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Agriculture plays a central role in economic history, and in fact it is only since very recently, that most of the world population has been living in cities. It has, however, often been assigned a rather passive role for development, although recent work has presented agriculture in a more favourable and dynamic light. Our work assesses the role of agriculture for development, for example through its impact on long-run comparative development and in terms of short-run technological and institutional change. Understanding the role of agriculture for development is of fundamental importance if we are to explain how present-day poor, largely rural economies can modernize.

HEDG is at the forefront of research on this issue, with a particularly strong focus on the economic history of Denmark, in which agriculture played an important role for development in the past, but where it also remains a major export industry today. Our research has considered the emergence of a modern dairy industry, the impact of serfdom and of land reform. Other work by HEDG affiliates has looked at American agricultural history, including the impact of the boll weevil on the American South, the impact of agricultural risk on the spread of religious communities, the impact of nuclear testing on productivity, and the role of Danish migrants for the modernization of the dairy industry. Affiliates have also written on the effects of new techniques and technology, such as the introduction of the heavy plough and clover.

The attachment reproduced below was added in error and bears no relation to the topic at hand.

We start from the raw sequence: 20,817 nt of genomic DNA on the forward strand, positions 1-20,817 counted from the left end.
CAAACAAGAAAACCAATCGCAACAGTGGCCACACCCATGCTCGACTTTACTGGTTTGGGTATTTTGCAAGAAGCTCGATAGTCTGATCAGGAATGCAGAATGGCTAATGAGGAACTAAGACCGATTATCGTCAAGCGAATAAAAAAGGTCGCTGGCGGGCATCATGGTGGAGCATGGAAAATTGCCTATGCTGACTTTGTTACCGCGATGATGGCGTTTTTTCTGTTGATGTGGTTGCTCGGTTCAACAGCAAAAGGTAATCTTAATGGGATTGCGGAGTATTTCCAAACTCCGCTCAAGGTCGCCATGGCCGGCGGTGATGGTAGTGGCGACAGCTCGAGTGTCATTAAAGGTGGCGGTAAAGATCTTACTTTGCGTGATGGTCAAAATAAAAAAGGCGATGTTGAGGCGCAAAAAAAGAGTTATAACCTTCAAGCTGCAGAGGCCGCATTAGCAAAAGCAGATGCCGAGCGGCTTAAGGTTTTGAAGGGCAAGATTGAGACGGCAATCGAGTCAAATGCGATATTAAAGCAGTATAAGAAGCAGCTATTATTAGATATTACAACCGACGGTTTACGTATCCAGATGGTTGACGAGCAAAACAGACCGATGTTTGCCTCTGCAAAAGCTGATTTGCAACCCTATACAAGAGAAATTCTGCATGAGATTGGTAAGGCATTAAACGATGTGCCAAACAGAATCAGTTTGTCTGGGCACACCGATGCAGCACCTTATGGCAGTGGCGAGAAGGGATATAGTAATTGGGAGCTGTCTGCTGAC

This research has been funded by a number of large research grants. Currently ongoing are a prestigious Sapere Aude grant on “Rethinking the economic take-off of Denmark” (5,978,304 DKK) and another on “Conflict and Development” (5,725,440 DKK), both from the Independent Research Fund Denmark, and both with Professor Paul Sharp as principal investigator.

 Please address queries to the researcher responsible for this area: Paul Sharp

Other HEDG researchers who have worked or are working on this topic:
Philipp Ager
Thomas Barnebeck Andersen
Nina Boberg-Fazlic
Ingrid Henriksen
Peter Sandholt Jensen
Keith Andrew Meyers
Cristina Victoria Radu

PhD students:
Maja Uhre Pedersen
Xanthi Tsoukli
Christian Vedel 







Last Updated 18.02.2021